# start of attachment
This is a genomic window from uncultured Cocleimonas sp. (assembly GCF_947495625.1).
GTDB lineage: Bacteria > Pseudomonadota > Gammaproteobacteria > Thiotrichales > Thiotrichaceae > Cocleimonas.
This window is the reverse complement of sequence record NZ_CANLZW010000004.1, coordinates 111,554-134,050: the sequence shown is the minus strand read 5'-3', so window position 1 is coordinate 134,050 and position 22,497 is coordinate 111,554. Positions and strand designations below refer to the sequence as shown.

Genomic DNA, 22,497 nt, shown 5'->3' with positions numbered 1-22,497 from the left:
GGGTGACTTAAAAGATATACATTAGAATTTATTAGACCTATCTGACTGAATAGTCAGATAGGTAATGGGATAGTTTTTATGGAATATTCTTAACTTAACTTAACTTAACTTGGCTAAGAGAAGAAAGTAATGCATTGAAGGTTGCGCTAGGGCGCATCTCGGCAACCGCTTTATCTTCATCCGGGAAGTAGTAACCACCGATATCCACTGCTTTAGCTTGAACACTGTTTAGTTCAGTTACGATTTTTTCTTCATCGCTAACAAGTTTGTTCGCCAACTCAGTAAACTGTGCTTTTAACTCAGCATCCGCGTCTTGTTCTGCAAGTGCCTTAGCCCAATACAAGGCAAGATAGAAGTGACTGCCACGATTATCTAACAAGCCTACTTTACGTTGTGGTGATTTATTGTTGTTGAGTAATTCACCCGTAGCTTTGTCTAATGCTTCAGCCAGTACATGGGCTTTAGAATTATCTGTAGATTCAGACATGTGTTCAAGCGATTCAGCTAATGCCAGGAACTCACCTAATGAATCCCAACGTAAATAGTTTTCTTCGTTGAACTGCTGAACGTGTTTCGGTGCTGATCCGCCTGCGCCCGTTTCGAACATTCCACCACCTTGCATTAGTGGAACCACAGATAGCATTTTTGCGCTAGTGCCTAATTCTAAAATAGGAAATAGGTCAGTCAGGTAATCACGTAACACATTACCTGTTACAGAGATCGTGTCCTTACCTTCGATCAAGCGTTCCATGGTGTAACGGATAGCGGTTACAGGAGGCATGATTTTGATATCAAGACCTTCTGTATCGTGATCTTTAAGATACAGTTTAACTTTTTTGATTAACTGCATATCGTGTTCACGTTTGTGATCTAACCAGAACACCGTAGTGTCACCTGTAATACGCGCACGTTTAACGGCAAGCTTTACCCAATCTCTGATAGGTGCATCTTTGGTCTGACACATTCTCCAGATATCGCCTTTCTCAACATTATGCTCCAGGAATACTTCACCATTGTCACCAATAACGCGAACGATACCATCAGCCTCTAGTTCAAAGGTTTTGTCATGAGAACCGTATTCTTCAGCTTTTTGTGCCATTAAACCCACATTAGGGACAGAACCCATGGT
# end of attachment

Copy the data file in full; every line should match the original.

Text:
This is a genomic window from uncultured Cocleimonas sp. (assembly GCF_947495625.1).
GTDB lineage: Bacteria > Pseudomonadota > Gammaproteobacteria > Thiotrichales > Thiotrichaceae > Cocleimonas.
This window is the reverse complement of sequence record NZ_CANLZW010000004.1, coordinates 111,554-134,050: the sequence shown is the minus strand read 5'-3', so window position 1 is coordinate 134,050 and position 22,497 is coordinate 111,554. Positions and strand designations below refer to the sequence as shown.

Genomic DNA, 22,497 nt, shown 5'->3' with positions numbered 1-22,497 from the left:
GGGTGACTTAAAAGATATACATTAGAATTTATTAGACCTATCTGACTGAATAGTCAGATAGGTAATGGGATAGTTTTTATGGAATATTCTTAACTTAACTTAACTTAACTTGGCTAAGAGAAGAAAGTAATGCATTGAAGGTTGCGCTAGGGCGCATCTCGGCAACCGCTTTATCTTCATCCGGGAAGTAGTAACCACCGATATCCACTGCTTTAGCTTGAACACTGTTTAGTTCAGTTACGATTTTTTCTTCATCGCTAACAAGTTTGTTCGCCAACTCAGTAAACTGTGCTTTTAACTCAGCATCCGCGTCTTGTTCTGCAAGTGCCTTAGCCCAATACAAGGCAAGATAGAAGTGACTGCCACGATTATCTAACAAGCCTACTTTACGTTGTGGTGATTTATTGTTGTTGAGTAATTCACCCGTAGCTTTGTCTAATGCTTCAGCCAGTACATGGGCTTTAGAATTATCTGTAGATTCAGACATGTGTTCAAGCGATTCAGCTAATGCCAGGAACTCACCTAATGAATCCCAACGTAAATAGTTTTCTTCGTTGAACTGCTGAACGTGTTTCGGTGCTGATCCGCCTGCGCCCGTTTCGAACATTCCACCACCTTGCATTAGTGGAACCACAGATAGCATTTTTGCGCTAGTGCCTAATTCTAAAATAGGAAATAGGTCAGTCAGGTAATCACGTAACACATTACCTGTTACAGAGATCGTGTCCTTACCTTCGATCAAGCGTTCCATGGTGTAACGGATAGCGGTTACAGGAGGCATGATTTTGATATCAAGACCTTCTGTATCGTGATCTTTAAGATACAGTTTAACTTTTTTGATTAACTGCATATCGTGTTCACGTTTGTGATCTAACCAGAACACCGTAGTGTCACCTGTAATACGCGCACGTTTAACGGCAAGCTTTACCCAATCTCTGATAGGTGCATCTTTGGTCTGACACATTCTCCAGATATCGCCTTTCTCAACATTATGCTCCAGGAATACTTCACCATTGTCACCAATAACGCGAACGATACCATCAGCCTCTAGTTCAAAGGTTTTGTCATGAGAACCGTATTCTTCAGCTTTTTGTGCCATTAAACCCACATTAGGGACAGAACCCATGGT